May 17, 1944 – April 1945
Codenames: "Dogger," "B7"
Tunnel system in Happurg, 1987 (Staatliches Bauamt Nuremberg)
View of the subcamp Hersbruck after the liberation, 1945.
Aerial view of the camp grounds in Hersbruck, 2019 (Flossenbürg Concentration Camp Memorial / Photo: Rainer Viertlböck).
View of the Houbirg Mountain and the reservoir in Happurg, 2019 (Flossenbürg Concentration Camp Memorial / Photo: Rainer Viertlböck)
A total of around 9,000 prisoners from more than 20 countries. Two-thirds of the prisoners came from Poland, Hungary, and the Soviet Union. Among them were more than 1,300 Jews.
Coming from the occupied countries of southern and western Europe, mainly Italian and French nationals were imprisoned in Hersbruck. German prisoners formed a minority. At the end of February 1945 there were 5,863 prisoners in the Hersbruck subcamp.
Excavating a tunnel system in a mountain near Happurg for the planned BMW underground aircraft engine factory; railway construction; transportation of building materials; however, with the tunnel system only partially completed, production operations were not commenced with
In May and June 1944, the prisoners were initially quartered in the hall of an inn and in a barn in Happurg. The prisoners were forced to erect a barracks compound on the edge of Hersbruck, where they were then quartered from July 26, 1944.
400 men, mainly air force soldiers. Detail leaders were Emil Fügner, Heinrich Forster, Ludwig Schwarz. Foster was particularly violent, while Fügner and Schwarz undertook nothing to alleviate the catastrophic living conditions of the prisoners.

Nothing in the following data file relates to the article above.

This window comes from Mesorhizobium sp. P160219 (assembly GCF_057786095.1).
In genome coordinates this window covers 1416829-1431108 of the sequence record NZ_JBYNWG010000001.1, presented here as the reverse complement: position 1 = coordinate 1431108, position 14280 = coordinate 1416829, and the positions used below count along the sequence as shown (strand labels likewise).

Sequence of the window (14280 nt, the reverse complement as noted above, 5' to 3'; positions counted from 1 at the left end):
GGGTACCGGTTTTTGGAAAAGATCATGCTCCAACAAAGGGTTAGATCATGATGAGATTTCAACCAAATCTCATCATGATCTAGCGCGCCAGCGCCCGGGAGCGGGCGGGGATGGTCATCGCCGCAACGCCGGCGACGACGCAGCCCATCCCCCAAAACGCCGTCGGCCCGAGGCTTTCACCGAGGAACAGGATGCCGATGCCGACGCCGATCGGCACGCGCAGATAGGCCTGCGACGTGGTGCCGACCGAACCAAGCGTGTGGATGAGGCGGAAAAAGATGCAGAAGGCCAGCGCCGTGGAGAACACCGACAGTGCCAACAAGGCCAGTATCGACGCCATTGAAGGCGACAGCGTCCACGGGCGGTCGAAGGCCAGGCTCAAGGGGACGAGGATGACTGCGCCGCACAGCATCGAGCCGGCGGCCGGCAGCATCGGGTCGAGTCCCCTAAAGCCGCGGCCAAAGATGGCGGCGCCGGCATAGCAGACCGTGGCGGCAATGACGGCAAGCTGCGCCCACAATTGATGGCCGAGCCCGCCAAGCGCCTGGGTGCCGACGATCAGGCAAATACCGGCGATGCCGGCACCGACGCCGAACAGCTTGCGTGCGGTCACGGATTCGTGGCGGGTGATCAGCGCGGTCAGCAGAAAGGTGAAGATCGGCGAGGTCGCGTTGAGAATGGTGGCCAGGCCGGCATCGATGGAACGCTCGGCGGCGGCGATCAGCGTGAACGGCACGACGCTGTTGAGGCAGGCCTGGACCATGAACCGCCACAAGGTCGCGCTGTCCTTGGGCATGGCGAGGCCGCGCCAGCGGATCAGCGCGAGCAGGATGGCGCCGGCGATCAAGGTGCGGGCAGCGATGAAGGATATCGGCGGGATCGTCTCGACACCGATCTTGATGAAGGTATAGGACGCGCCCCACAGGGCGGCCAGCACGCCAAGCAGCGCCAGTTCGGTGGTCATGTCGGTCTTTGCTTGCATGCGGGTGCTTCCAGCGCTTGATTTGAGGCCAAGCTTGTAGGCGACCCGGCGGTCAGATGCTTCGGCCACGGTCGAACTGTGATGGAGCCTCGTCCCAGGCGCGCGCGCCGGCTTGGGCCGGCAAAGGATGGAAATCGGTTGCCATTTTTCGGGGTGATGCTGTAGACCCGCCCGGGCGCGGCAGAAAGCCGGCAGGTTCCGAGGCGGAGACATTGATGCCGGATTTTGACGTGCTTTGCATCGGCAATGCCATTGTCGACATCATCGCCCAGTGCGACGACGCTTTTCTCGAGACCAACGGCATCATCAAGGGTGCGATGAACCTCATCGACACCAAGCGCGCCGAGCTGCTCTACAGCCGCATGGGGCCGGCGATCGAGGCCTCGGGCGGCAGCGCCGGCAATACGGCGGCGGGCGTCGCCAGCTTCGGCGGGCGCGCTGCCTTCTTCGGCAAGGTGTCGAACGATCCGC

Some 4,000 deaths. At times, up to 30 persons died every day. Many of those classified as unfit for work died after being transported back to Flossenbürg.
The camp was evacuated in April 1945 and the prisoners were deported in the direction of Dachau, partly by train and partly on foot.
In 1945 a monument was erected on the remains of the crematorium. It was relocated in a simplified form to the bank of the newly built Happurg reservoir. In Schupf and Hubmersberg monuments were also erected at locations where corpses of prisoners were cremated.
Today a tax and revenue office, parking spaces, sports grounds and an apartment development are located on the former camp grounds. A memorial stone outside the revenue office in Hersbruck and a memorial plaque at the bricked-in tunnel entrances in Happurg are complemented by information panels. In 2016 the Flossenbürg Memorial Site opened the exhibition “Documentation Hersbruck/Happurg” at both locations.